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Spruce up the country’s image: Chirisa

Hollywood-based Tongai Arnold Chirisa has expressed grief at how differently Zimbabweans are treated in foreign lands.


Chirisa, who is in the country for the Christmas holidays, said there was a lot of cleaning up of the Zimbabwean image that needed to be done by the media and arts fraternities.

“It is sad how differently we are treated out there,” said Chirisa.

“Of course everyone is entitled to say what they want, which unfortunately comes from the media, but there is a lot of cleaning up that needs to be done in Zimbabwe.

“As filmmakers, we try, but we cannot do it without the media. There is need for the media to influence people and illuminate the image.”

The film star said he missed the “earthly people” and had enjoyed himself very much when he was taken to eat offals (matumbu) in Harare.

Now 31, Chirisa left the country for South Africa six years ago where he worked in various film projects that included Mr Bones 2, Diamonds, Skin, Robinson Crusoe and Mrs Mandela, among other corporate projects.

In 2009 he braved his way into Hollywood, a move he admitted was far from being a stroll in the park.

“There is a lot of sleeping on an empty tummy involved. The challenge in Zimbabwe is our new guys think it is easy and that is wrong,” he said.

“You do not have room to be big-headed when you are just starting and aiming to conquer the continent. To be honest, in terms of distribution of films today, Zimbabwe is not even on the radar.”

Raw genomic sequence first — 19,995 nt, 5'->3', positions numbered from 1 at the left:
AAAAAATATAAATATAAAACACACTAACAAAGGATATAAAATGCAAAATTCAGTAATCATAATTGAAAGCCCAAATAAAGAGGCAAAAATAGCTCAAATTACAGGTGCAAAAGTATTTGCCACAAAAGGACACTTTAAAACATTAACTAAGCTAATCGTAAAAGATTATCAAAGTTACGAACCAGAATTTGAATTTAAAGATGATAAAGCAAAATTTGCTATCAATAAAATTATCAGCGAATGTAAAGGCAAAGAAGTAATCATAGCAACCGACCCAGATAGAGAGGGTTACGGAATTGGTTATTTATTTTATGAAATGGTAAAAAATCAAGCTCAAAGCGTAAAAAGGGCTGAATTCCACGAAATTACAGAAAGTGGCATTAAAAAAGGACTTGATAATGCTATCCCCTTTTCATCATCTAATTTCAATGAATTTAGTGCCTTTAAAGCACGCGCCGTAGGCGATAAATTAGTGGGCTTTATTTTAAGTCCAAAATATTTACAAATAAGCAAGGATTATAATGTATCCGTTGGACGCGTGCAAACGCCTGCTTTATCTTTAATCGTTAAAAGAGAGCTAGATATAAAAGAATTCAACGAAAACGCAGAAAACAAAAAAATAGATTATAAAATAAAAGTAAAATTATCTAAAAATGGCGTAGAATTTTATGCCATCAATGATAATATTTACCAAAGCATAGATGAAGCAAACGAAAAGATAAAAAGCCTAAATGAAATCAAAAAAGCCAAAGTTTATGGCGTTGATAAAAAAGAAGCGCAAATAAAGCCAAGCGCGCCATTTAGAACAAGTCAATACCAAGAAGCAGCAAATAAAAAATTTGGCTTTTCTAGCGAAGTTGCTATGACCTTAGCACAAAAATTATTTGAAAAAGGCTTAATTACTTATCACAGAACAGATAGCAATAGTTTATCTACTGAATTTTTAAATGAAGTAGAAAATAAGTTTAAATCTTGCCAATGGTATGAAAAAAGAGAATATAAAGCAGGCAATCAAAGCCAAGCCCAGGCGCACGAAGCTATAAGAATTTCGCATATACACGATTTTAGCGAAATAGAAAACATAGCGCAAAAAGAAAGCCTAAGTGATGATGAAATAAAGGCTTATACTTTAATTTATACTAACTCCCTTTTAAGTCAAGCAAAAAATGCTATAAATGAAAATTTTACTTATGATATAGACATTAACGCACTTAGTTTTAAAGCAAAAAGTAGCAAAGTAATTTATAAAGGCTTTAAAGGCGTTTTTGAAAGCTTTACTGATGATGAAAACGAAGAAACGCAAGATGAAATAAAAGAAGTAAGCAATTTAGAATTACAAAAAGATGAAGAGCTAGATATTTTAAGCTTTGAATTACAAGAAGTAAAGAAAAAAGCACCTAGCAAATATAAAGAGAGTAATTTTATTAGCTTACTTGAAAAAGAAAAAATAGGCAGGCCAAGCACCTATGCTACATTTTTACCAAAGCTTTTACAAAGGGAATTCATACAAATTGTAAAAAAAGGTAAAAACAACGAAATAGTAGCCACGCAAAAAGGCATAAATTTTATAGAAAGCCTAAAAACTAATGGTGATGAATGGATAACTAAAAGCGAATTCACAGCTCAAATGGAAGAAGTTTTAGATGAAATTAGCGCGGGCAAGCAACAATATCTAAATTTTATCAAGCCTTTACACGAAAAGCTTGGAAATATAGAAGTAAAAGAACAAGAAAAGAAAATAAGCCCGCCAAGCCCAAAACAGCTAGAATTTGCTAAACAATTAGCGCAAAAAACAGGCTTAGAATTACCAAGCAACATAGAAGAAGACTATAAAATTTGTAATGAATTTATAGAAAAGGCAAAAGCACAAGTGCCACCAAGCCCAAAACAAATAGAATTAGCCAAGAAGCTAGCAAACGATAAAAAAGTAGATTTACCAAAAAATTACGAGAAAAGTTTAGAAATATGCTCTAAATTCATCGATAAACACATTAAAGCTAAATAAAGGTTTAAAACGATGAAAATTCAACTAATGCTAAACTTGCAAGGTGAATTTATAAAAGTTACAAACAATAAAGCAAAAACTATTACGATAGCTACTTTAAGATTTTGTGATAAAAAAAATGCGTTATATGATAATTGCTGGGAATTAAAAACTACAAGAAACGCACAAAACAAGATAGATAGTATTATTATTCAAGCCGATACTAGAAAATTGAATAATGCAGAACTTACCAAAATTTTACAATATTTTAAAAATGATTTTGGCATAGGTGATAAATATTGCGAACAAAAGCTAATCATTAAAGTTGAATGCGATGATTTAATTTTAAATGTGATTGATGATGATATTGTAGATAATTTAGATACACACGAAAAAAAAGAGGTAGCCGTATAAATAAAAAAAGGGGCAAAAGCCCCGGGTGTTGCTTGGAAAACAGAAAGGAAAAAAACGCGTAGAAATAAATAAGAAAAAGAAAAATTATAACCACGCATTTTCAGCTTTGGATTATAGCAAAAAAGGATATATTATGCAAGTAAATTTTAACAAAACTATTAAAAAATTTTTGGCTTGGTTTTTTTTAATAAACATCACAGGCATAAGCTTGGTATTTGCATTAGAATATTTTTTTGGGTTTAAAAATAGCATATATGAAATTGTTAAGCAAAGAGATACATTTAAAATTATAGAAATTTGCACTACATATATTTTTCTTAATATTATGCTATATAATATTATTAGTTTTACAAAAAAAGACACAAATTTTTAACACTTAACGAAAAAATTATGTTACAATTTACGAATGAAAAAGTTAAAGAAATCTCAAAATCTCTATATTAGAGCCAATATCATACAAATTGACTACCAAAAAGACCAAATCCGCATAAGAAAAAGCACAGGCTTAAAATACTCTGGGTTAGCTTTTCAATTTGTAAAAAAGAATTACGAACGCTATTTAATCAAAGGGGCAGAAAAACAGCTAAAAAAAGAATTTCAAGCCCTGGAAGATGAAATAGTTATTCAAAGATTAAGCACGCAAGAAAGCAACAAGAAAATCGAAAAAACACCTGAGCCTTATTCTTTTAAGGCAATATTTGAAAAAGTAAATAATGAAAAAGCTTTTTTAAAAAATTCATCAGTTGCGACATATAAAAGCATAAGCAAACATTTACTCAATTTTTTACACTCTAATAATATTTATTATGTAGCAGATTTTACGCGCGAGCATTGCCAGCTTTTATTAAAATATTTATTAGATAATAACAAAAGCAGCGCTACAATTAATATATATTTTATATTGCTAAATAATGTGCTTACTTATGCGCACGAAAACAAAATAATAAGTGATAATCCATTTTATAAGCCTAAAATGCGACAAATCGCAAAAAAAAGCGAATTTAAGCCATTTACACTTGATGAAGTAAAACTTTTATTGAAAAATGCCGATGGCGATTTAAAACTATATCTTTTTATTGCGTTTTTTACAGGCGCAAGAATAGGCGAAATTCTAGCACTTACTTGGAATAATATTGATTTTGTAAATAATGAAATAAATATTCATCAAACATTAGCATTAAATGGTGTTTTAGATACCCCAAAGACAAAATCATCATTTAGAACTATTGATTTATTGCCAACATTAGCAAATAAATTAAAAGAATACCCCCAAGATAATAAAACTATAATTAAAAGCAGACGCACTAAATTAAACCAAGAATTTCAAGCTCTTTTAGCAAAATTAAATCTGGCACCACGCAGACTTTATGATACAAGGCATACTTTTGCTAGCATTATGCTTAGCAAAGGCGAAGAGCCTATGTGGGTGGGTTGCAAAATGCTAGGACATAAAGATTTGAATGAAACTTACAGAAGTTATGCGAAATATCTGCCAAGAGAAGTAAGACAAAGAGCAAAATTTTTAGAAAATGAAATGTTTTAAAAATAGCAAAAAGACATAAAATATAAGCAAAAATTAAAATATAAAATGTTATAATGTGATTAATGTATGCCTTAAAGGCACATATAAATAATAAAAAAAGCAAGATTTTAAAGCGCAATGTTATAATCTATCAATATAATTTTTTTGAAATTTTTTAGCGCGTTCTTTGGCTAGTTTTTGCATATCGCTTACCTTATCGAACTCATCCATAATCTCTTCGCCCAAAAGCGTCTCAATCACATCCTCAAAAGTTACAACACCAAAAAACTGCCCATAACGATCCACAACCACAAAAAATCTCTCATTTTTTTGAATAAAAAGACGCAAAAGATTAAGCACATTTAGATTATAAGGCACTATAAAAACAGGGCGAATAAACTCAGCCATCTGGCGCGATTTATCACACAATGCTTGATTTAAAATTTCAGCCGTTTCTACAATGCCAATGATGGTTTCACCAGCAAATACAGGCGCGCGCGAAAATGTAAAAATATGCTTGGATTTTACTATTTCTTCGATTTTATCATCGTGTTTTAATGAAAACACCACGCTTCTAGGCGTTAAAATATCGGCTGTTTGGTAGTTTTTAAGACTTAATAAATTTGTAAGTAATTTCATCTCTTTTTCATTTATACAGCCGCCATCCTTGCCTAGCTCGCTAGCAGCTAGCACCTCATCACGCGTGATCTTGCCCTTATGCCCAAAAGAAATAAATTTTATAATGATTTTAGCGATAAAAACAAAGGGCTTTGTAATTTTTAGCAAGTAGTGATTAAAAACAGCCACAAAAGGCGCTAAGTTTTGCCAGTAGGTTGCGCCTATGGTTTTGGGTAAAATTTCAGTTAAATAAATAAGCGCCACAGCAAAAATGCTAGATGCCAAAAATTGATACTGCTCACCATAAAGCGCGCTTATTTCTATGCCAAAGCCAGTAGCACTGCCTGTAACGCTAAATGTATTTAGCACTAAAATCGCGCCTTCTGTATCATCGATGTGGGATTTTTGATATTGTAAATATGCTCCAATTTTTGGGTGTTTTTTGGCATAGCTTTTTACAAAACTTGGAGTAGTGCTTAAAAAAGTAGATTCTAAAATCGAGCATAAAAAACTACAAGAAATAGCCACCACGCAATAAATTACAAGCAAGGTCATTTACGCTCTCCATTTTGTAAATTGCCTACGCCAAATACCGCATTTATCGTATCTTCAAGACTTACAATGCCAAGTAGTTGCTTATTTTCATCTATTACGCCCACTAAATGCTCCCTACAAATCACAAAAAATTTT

He said in Africa, only South Africa counted.

‘Let’s grow our film industry’
Chirisa, who leaves the country for South Africa on December 27, said there was need for unity of purpose in order for the Zimbabwean film industry to grow again.

“We are coming out of a 17-year-old comma and slowly getting to move our limbs,” he said.

“Artistically, film is the biggest earner today and it is disheartening that today the Zimbabwean industry has fallen. The aesthetic value of the likes of Neria and Yellow card are unmatchable, so what we need to do is to cry to the parents to support the talent of the youngsters.

“I believe it takes a nation to build a nation and we need to support each other.”

“I do not have a car or even a bicycle; though I have a bicycle chain,” he said with a chuckle.

“This is my journey. I took a leap of faith and sold everything that I had when I left South Africa, but I know I will get there. The industry in Hollywood is far different from that in South Africa, it is more like you become a tadpole in an ocean.

“All I have been doing so far is proving myself. I have managed to feature in NCIS LA, H+ and a few other commercials.”

He emphasised the need for local artists to get an education since film is a specialist industry.

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